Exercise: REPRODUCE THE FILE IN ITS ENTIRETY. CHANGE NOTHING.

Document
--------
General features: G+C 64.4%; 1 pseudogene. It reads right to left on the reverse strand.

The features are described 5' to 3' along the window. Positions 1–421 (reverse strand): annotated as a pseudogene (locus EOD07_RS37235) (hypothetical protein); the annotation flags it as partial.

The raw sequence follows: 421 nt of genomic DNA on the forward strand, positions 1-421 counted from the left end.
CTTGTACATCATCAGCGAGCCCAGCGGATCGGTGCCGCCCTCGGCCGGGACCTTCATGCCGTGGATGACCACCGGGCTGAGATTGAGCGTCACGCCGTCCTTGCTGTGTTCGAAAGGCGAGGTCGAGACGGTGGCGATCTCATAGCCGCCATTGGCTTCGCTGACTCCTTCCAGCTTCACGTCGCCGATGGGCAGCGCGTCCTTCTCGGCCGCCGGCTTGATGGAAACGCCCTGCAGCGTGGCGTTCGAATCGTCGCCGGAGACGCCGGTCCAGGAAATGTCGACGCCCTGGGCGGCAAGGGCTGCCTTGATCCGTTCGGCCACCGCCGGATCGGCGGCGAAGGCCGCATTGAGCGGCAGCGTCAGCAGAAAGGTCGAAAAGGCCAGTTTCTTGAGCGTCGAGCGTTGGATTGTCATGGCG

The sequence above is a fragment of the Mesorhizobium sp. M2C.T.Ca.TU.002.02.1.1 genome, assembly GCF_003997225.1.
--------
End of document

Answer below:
General features: G+C 64.4%; 1 pseudogene. It reads right to left on the reverse strand.

The features are described 5' to 3' along the window. Positions 1–421 (reverse strand): annotated as a pseudogene (locus EOD07_RS37235) (hypothetical protein); the annotation flags it as partial.

The raw sequence follows: 421 nt of genomic DNA on the forward strand, positions 1-421 counted from the left end.
CTTGTACATCATCAGCGAGCCCAGCGGATCGGTGCCGCCCTCGGCCGGGACCTTCATGCCGTGGATGACCACCGGGCTGAGATTGAGCGTCACGCCGTCCTTGCTGTGTTCGAAAGGCGAGGTCGAGACGGTGGCGATCTCATAGCCGCCATTGGCTTCGCTGACTCCTTCCAGCTTCACGTCGCCGATGGGCAGCGCGTCCTTCTCGGCCGCCGGCTTGATGGAAACGCCCTGCAGCGTGGCGTTCGAATCGTCGCCGGAGACGCCGGTCCAGGAAATGTCGACGCCCTGGGCGGCAAGGGCTGCCTTGATCCGTTCGGCCACCGCCGGATCGGCGGCGAAGGCCGCATTGAGCGGCAGCGTCAGCAGAAAGGTCGAAAAGGCCAGTTTCTTGAGCGTCGAGCGTTGGATTGTCATGGCG

The sequence above is a fragment of the Mesorhizobium sp. M2C.T.Ca.TU.002.02.1.1 genome, assembly GCF_003997225.1.